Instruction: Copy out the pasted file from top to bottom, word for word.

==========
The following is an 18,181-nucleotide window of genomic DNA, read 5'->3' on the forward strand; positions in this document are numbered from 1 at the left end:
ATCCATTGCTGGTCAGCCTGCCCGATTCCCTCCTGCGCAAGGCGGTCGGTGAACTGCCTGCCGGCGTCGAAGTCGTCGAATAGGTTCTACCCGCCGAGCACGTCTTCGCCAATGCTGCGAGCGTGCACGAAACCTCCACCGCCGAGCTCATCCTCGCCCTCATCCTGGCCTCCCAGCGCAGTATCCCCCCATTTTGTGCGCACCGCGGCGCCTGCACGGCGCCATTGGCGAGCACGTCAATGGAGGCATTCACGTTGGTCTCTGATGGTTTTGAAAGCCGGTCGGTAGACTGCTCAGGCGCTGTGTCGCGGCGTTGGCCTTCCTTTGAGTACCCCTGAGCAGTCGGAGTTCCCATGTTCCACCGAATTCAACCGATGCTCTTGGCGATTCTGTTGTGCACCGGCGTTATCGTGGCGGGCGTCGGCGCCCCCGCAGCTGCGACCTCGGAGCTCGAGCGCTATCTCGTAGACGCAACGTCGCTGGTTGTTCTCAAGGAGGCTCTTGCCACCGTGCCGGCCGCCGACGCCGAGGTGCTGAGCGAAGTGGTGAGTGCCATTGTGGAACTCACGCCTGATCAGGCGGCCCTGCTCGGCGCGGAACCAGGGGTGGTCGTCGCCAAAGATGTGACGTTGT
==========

The following is an 18,181-nucleotide window of genomic DNA, read 5'->3' on the forward strand; positions in this document are numbered from 1 at the left end:
ATCCATTGCTGGTCAGCCTGCCCGATTCCCTCCTGCGCAAGGCGGTCGGTGAACTGCCTGCCGGCGTCGAAGTCGTCGAATAGGTTCTACCCGCCGAGCACGTCTTCGCCAATGCTGCGAGCGTGCACGAAACCTCCACCGCCGAGCTCATCCTCGCCCTCATCCTGGCCTCCCAGCGCAGTATCCCCCCATTTTGTGCGCACCGCGGCGCCTGCACGGCGCCATTGGCGAGCACGTCAATGGAGGCATTCACGTTGGTCTCTGATGGTTTTGAAAGCCGGTCGGTAGACTGCTCAGGCGCTGTGTCGCGGCGTTGGCCTTCCTTTGAGTACCCCTGAGCAGTCGGAGTTCCCATGTTCCACCGAATTCAACCGATGCTCTTGGCGATTCTGTTGTGCACCGGCGTTATCGTGGCGGGCGTCGGCGCCCCCGCAGCTGCGACCTCGGAGCTCGAGCGCTATCTCGTAGACGCAACGTCGCTGGTTGTTCTCAAGGAGGCTCTTGCCACCGTGCCGGCCGCCGACGCCGAGGTGCTGAGCGAAGTGGTGAGTGCCATTGTGGAACTCACGCCTGATCAGGCGGCCCTGCTCGGCGCGGAACCAGGGGTGGTCGTCGCCAAAGATGTGACGTTGT